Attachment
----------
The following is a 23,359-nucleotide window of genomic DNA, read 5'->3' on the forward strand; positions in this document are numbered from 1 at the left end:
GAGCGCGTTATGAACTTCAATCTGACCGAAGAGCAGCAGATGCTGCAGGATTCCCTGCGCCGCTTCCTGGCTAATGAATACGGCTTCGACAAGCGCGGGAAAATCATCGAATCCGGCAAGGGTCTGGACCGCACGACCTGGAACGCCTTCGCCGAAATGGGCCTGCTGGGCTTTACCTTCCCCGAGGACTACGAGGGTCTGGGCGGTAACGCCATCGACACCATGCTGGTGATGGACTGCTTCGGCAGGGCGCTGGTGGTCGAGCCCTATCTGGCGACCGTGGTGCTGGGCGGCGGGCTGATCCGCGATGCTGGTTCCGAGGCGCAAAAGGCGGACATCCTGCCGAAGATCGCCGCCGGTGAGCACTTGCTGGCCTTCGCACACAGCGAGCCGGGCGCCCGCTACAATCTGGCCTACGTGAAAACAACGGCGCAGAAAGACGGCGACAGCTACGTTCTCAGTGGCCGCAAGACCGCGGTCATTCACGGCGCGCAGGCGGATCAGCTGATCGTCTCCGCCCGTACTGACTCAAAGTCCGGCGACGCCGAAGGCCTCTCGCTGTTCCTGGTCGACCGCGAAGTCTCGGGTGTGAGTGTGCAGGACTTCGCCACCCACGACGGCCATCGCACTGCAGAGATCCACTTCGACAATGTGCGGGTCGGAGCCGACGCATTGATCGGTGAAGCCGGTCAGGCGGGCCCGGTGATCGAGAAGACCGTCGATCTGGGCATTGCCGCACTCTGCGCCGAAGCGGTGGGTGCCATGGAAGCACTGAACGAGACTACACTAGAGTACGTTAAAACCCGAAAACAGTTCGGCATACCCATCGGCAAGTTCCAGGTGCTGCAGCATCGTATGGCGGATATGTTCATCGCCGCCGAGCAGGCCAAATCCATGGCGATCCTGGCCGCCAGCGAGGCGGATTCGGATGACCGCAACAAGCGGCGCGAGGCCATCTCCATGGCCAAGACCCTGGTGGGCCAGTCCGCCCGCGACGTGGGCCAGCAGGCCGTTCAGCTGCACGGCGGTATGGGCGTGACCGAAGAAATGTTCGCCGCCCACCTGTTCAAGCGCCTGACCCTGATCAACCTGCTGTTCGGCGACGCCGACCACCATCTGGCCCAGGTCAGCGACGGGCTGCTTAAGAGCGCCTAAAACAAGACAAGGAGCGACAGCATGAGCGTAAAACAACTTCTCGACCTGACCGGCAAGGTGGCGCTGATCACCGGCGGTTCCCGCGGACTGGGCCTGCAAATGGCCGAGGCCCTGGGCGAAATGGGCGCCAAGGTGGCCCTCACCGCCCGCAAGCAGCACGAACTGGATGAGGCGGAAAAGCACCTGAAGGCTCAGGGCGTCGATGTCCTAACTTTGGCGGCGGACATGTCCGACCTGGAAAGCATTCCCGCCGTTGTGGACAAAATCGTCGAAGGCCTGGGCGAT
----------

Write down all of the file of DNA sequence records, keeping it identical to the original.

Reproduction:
The following is a 23,359-nucleotide window of genomic DNA, read 5'->3' on the forward strand; positions in this document are numbered from 1 at the left end:
GAGCGCGTTATGAACTTCAATCTGACCGAAGAGCAGCAGATGCTGCAGGATTCCCTGCGCCGCTTCCTGGCTAATGAATACGGCTTCGACAAGCGCGGGAAAATCATCGAATCCGGCAAGGGTCTGGACCGCACGACCTGGAACGCCTTCGCCGAAATGGGCCTGCTGGGCTTTACCTTCCCCGAGGACTACGAGGGTCTGGGCGGTAACGCCATCGACACCATGCTGGTGATGGACTGCTTCGGCAGGGCGCTGGTGGTCGAGCCCTATCTGGCGACCGTGGTGCTGGGCGGCGGGCTGATCCGCGATGCTGGTTCCGAGGCGCAAAAGGCGGACATCCTGCCGAAGATCGCCGCCGGTGAGCACTTGCTGGCCTTCGCACACAGCGAGCCGGGCGCCCGCTACAATCTGGCCTACGTGAAAACAACGGCGCAGAAAGACGGCGACAGCTACGTTCTCAGTGGCCGCAAGACCGCGGTCATTCACGGCGCGCAGGCGGATCAGCTGATCGTCTCCGCCCGTACTGACTCAAAGTCCGGCGACGCCGAAGGCCTCTCGCTGTTCCTGGTCGACCGCGAAGTCTCGGGTGTGAGTGTGCAGGACTTCGCCACCCACGACGGCCATCGCACTGCAGAGATCCACTTCGACAATGTGCGGGTCGGAGCCGACGCATTGATCGGTGAAGCCGGTCAGGCGGGCCCGGTGATCGAGAAGACCGTCGATCTGGGCATTGCCGCACTCTGCGCCGAAGCGGTGGGTGCCATGGAAGCACTGAACGAGACTACACTAGAGTACGTTAAAACCCGAAAACAGTTCGGCATACCCATCGGCAAGTTCCAGGTGCTGCAGCATCGTATGGCGGATATGTTCATCGCCGCCGAGCAGGCCAAATCCATGGCGATCCTGGCCGCCAGCGAGGCGGATTCGGATGACCGCAACAAGCGGCGCGAGGCCATCTCCATGGCCAAGACCCTGGTGGGCCAGTCCGCCCGCGACGTGGGCCAGCAGGCCGTTCAGCTGCACGGCGGTATGGGCGTGACCGAAGAAATGTTCGCCGCCCACCTGTTCAAGCGCCTGACCCTGATCAACCTGCTGTTCGGCGACGCCGACCACCATCTGGCCCAGGTCAGCGACGGGCTGCTTAAGAGCGCCTAAAACAAGACAAGGAGCGACAGCATGAGCGTAAAACAACTTCTCGACCTGACCGGCAAGGTGGCGCTGATCACCGGCGGTTCCCGCGGACTGGGCCTGCAAATGGCCGAGGCCCTGGGCGAAATGGGCGCCAAGGTGGCCCTCACCGCCCGCAAGCAGCACGAACTGGATGAGGCGGAAAAGCACCTGAAGGCTCAGGGCGTCGATGTCCTAACTTTGGCGGCGGACATGTCCGACCTGGAAAGCATTCCCGCCGTTGTGGACAAAATCGTCGAAGGCCTGGGCGAT